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VA not Ready for Flood of Veterans with PTSD

National Institute of Medicine
National Institute of Medicine
National Institute of Medicine

The number of veterans returning from the wars in Iraq and Afghanistan with PTSD has increased 325% since 2003, but in the past three years the VA’s research budget for PTSD has declined 7.8%.

So the VA scandal over fraudulent record keeping and gross time delays in scheduling patient visits isn’t the only scandal facing the Department of Veterans Affairs.

Post Traumatic Stress Disorder (PTSD) is one of the signature wounds of the wars in Iraq and Afghanistan, but the VA doesn’t seem to realize that.

After 13 years of war, we are experiencing dramatic growth in the number of troops returning from Afghanistan and Iraq with PTSD.

Somebody in the VA isn’t paying attention.

In 2010, the National Defense Authorization Act required the Department of Veterans Affairs and the Department of Defense to fund a study to assess their PTSD treatment and assessment programs.

A committee of 16 scientists from the Institute of Medicine at the National Academy of Sciences spent four years studying the problem and published their startling results last June.

The committee found that the after veterans return from their combat zone deployments their readjustment to their families and their reintegration to society has been seriously hampered by PTSD.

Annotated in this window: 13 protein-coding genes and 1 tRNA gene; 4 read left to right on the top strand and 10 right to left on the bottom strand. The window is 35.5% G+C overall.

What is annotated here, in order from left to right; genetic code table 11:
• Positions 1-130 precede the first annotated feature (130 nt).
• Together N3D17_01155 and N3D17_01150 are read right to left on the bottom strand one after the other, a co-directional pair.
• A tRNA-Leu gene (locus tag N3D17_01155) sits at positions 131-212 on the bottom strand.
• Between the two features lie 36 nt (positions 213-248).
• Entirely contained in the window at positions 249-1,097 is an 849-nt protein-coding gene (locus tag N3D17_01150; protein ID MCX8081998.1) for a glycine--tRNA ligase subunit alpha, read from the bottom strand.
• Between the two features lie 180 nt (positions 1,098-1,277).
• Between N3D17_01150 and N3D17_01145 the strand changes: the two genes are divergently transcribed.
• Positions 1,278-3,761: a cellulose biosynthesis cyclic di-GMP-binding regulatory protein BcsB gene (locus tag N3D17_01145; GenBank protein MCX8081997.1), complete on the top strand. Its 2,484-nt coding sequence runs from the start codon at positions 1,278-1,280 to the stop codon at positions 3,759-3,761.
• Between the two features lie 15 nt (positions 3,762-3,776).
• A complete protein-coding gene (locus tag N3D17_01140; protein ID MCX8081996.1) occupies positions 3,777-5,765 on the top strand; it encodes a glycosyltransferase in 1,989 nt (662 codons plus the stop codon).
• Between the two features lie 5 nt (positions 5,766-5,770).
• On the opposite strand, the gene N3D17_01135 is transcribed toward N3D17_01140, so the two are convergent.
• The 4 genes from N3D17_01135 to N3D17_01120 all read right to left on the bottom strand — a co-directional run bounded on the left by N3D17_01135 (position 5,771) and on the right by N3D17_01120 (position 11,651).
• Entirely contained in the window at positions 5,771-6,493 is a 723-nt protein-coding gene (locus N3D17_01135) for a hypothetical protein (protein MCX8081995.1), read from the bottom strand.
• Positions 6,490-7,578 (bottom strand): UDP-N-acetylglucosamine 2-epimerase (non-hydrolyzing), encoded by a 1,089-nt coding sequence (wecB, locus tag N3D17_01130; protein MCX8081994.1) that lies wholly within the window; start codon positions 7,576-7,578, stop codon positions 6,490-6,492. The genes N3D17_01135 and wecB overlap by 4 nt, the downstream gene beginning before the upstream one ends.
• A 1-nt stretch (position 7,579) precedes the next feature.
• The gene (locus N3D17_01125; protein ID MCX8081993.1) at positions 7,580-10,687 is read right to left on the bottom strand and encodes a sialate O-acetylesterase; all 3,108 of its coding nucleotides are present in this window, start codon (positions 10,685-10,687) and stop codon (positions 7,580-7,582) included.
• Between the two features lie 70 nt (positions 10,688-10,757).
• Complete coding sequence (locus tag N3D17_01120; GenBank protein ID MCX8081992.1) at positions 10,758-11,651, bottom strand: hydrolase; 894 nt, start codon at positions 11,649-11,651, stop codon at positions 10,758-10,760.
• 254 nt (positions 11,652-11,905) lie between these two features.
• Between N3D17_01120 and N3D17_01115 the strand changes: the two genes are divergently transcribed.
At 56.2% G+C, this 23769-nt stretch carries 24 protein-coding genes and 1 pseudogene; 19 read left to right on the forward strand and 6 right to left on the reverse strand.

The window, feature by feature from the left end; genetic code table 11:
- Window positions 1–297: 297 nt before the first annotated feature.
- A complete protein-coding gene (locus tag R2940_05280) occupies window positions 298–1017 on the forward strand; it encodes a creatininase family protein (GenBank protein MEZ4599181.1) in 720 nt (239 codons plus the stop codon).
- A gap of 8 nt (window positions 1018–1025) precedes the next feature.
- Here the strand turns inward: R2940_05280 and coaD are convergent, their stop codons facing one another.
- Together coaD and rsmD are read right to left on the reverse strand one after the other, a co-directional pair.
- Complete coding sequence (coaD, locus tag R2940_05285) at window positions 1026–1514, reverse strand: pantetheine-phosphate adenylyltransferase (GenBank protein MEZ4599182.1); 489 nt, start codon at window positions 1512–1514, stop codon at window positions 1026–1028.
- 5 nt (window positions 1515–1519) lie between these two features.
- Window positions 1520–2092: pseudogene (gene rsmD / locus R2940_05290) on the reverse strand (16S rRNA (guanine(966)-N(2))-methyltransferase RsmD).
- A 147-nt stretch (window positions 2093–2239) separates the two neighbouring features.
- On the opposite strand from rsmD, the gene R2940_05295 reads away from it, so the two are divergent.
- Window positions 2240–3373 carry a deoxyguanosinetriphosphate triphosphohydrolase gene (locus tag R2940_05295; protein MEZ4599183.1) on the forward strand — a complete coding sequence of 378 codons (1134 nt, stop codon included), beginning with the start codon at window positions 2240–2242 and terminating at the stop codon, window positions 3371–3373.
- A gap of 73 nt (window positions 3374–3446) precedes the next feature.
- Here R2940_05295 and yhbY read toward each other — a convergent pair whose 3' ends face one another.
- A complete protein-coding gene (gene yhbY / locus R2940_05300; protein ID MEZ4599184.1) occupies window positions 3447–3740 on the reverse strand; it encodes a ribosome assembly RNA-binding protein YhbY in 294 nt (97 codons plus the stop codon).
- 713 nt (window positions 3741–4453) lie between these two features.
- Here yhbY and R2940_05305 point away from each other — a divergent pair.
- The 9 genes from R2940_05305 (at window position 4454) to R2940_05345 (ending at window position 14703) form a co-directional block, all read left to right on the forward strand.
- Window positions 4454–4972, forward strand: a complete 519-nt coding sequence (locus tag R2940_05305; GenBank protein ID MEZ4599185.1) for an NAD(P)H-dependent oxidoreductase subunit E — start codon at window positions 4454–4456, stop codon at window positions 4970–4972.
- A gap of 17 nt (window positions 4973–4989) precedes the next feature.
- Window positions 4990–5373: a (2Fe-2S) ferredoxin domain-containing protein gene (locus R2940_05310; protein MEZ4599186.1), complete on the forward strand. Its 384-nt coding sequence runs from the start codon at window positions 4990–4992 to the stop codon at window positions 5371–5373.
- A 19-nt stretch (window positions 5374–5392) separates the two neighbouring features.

According to the 300-page report, fewer than 200,000 Iraq and Afghan war veterans were diagnosed with combat-related PTSD in 2003. But last year that number increased to more than 650,000 veterans.

The report states, “Although these numbers are likely to underestimate the incidence and prevalence of PTSD, they demonstrate that action is needed to respond to this growing problem.”

“Demands for Post Traumatic Disorder services among service members and veterans are at unprecedented levels and are climbing.”

Because almost 2.5 million veterans have served in Iraq and Afghanistan, Sandro Galea, the chairman of the committee, says that-, “We are at the cusp of a wave of PTSD.”

The VA is the largest integrated health care system in the United States, and nearly 9 million veterans are enrolled seeking care. But Galea says, “We still do not have a PTSD system that is delivering high-quality care for all service members and veterans.”

The report amplifies that statement by stating that, “To deliver high-value health care, an organization must be able to determine patient outcomes.” However, the VA doesn’t do that very well.

The report found that the VA has no systematic way of tracking whether veterans improve after receiving treatment.

The report also found that communication is extremely poor between the Department of Defense staff responsible for PTSD treatments and the VA staff responsible for PTSD treatments.

This is one obvious reason why VA funding for PTSD has decreased while the number of cases of PTSD among Iraq and Afghanistan war veterans has been climbing exponentially.

It’s time for the VA to get its act together.

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